DC Trawler

Tina Fey, America’s Sweetheart

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On Tuesday night, Tina Fey accepted the Mark Twain Prize for American Humor, becoming both the youngest person to win it and the one with the thinnest resume. The Washington Post reports:

In her acceptance speech, Fey touched on her best-known bit — her Palin imitation –and offered some mock hands-across-the-political-divide commentary. The rise of conservative women in politics, she said pointedly, is good for all women, “unless you don’t want to pay for your own rape kit . . . unless you’re a lesbian who wants to get married to your partner of 20 years . . . [or] unless you believe in evolution.”

The lines played first to nervous laughter and then to not much laughter at all.

That doesn’t mean it wasn’t funny, of course. It just means that this particular audience of inbred redneck rubes — who else would attend such an event at the Kennedy Center? — was too stupid to understand how hilarious a litany of liberal canards and debunked talking points is. She was actually satirizing sheltered lefty entertainers who never have to talk to anyone who disagrees with them.

Just kidding! She actually does despise you if you dare to dissent from her view of the world. Which is fine. Haters gonna hate.

Once you’re done snarling “Shut up, you Rethuglican fascist!” at your computer screen, please calm down and watch one of my favorite SNL sketches ever, which Fey wrote:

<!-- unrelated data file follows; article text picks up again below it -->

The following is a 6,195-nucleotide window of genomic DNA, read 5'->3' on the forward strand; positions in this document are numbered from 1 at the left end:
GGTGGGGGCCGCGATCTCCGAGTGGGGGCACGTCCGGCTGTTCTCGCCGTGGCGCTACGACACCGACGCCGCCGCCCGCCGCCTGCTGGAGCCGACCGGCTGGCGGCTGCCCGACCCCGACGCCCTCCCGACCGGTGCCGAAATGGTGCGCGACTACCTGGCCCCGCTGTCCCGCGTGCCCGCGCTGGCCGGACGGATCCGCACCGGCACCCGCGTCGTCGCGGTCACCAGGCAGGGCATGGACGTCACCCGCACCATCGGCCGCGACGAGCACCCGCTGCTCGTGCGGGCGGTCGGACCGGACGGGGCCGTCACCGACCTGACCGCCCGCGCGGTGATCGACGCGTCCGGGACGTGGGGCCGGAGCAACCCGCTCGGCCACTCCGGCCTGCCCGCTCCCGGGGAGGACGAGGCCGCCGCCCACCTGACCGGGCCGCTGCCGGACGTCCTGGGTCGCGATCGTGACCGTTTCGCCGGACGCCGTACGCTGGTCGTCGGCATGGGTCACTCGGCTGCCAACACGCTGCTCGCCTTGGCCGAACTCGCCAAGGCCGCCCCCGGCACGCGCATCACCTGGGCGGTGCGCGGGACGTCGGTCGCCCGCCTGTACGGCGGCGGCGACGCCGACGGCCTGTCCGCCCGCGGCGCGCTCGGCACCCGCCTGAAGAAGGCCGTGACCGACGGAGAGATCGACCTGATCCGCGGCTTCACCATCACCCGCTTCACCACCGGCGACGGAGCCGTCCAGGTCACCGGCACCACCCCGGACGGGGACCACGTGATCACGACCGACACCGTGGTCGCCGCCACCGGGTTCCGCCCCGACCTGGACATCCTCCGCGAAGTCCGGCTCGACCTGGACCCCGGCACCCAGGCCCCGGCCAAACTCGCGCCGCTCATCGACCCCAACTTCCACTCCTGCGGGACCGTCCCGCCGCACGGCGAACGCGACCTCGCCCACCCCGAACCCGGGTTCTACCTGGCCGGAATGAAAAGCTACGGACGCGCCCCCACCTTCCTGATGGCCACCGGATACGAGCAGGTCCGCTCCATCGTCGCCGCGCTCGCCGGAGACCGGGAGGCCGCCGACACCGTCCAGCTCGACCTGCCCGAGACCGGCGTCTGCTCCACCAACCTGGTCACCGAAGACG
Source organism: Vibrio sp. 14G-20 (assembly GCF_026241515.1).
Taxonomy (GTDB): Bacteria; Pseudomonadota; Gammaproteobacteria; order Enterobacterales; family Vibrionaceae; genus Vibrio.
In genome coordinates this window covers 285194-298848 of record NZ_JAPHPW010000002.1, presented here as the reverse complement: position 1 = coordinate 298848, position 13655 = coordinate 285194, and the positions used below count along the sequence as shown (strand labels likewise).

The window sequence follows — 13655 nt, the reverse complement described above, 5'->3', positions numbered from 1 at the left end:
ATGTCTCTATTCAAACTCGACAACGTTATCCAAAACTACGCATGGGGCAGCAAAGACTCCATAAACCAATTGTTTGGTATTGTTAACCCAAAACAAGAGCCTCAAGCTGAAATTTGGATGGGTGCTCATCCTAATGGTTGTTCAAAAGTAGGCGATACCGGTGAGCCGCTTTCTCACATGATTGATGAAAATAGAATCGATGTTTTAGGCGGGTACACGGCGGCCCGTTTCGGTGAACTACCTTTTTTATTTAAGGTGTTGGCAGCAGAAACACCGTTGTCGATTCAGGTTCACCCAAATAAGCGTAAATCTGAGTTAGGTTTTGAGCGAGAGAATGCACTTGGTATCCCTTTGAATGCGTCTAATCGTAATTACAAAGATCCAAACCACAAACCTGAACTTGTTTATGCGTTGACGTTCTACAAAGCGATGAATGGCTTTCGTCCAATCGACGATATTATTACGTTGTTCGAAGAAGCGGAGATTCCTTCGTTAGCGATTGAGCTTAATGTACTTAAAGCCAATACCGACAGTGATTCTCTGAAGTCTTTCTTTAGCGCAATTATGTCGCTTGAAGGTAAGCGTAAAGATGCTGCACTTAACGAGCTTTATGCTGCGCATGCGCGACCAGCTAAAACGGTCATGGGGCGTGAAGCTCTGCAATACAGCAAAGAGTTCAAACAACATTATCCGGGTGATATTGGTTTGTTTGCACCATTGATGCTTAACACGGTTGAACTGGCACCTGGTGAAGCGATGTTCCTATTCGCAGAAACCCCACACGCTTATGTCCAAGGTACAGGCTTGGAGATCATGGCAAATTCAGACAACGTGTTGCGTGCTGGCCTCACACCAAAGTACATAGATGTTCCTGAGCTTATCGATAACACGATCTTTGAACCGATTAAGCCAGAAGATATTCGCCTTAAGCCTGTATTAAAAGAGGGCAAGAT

Tina Fey is often funny. 30 Rock is a good show. Her Palin impression is sharp enough to cut through the lack of physical resemblance. I wish her nothing but the best. And if she wants to alienate entire swaths of her potential viewing audience, that’s her business. It’ll always go over big at Jezebel. Isn’t that the important thing?

P.S. Back in Feb. ’08, Fey said this:

Of course, that was months before she’d ever heard of Sarah Palin. Never mind, America!

P.P.S. AP poll: Palin’s favorable rating highest in almost a year.

P.P.P.S. On the other hand, some critics hate Palin’s new reality show. More specifically, they’re desperate not to be seen as saying anything good about her, however mild. Much like the infamous Going Rogue review that consisted largely of the reviewer bragging about not finishing the book, the point is not to provide a service to the reader, but rather to reinforce the writer’s bona fides.

Jim Treacher